Date of Award
A decrease in astrocyte function and viability has been linked to many neurodegenerative diseases, including schizophrenia, major depressive disorders, Alzheimer’s disease, and Amyotrophic Lateral Sclerosis (ALS). Previous research indicates that some estrogens may have a positive effect on neuron and astrocyte viability. Estrogens’ effects on the brain are of interest as estrogens are commonly prescribed as hormone replacement therapy to reduce the symptoms of menopause in women. Unfortunately, these effects on are not completely understood. The goal of the project was to discover if estrogen has any protective effect on astrocytes exposed to oxidative stress. We measured the oxidative stress level ofN1 1321 glial cells that were exposed to 600pM hydrogen peroxide. The astrocytes were pretreated for one hour with one of four types of estrogen at four concentrations ranging ffomlOnM - IOJIM. Two endogenous human estrogens, 17 alpha-estradiol and 17 beta-estradiol, and two equine estrogens, equilin and equilenin, were utilized. Only 17 alpha-estradiol showed a statistical difference in the oxidative stress levels of astrocytes. However, the results indicate that differing estrogen concentration still had no effect on the oxidative stress levels in unstressed astrocyte populations.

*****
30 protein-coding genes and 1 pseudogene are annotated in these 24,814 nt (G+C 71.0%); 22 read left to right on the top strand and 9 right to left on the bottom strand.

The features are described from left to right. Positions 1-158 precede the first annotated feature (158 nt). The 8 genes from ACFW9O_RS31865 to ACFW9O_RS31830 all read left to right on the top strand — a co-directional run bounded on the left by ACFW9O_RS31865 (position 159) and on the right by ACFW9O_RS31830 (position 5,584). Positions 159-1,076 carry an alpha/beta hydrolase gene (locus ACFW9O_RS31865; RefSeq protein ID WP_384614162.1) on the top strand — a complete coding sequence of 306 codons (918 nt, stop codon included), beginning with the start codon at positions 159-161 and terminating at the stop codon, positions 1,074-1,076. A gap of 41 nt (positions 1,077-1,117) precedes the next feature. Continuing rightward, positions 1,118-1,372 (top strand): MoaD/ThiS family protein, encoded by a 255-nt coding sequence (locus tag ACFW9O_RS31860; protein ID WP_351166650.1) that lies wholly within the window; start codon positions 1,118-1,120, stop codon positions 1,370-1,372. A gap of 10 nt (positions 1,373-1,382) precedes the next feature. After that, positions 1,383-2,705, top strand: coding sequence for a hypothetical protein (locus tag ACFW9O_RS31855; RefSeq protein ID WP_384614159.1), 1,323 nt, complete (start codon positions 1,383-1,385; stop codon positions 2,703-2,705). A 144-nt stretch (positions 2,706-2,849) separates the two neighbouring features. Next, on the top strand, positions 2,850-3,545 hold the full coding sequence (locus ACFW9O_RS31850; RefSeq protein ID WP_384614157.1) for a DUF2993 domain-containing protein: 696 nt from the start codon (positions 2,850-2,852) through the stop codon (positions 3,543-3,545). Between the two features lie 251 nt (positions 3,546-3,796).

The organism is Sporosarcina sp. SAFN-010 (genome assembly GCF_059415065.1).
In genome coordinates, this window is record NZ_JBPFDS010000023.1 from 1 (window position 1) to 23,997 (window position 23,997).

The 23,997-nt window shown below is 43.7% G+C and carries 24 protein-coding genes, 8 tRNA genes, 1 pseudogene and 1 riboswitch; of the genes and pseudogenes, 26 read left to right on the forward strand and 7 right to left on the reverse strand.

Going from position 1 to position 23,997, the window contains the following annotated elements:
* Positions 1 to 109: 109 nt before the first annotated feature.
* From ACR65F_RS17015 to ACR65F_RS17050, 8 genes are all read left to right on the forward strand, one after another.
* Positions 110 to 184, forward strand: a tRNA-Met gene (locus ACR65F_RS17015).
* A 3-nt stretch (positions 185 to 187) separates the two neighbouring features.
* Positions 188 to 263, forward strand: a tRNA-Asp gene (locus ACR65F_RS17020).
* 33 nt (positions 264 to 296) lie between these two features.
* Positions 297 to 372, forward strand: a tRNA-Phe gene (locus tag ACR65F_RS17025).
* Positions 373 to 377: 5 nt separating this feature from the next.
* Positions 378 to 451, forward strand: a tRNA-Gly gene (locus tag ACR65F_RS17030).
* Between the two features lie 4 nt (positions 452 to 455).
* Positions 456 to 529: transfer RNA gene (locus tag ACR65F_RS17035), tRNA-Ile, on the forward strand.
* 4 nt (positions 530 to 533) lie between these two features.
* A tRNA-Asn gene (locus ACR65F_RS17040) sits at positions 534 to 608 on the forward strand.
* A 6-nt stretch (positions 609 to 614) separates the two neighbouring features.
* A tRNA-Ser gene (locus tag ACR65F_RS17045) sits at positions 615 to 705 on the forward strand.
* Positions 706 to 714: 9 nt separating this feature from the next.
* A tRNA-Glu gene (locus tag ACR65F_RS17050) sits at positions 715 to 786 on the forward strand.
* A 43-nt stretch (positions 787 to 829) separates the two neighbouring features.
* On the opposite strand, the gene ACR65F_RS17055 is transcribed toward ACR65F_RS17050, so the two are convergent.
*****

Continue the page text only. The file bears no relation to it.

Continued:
Dirkman, Jacob J., "Estrogen's Effects on Oxidative Stress Levels in Glial Cells" (2016). Theses and Dissertations. 229.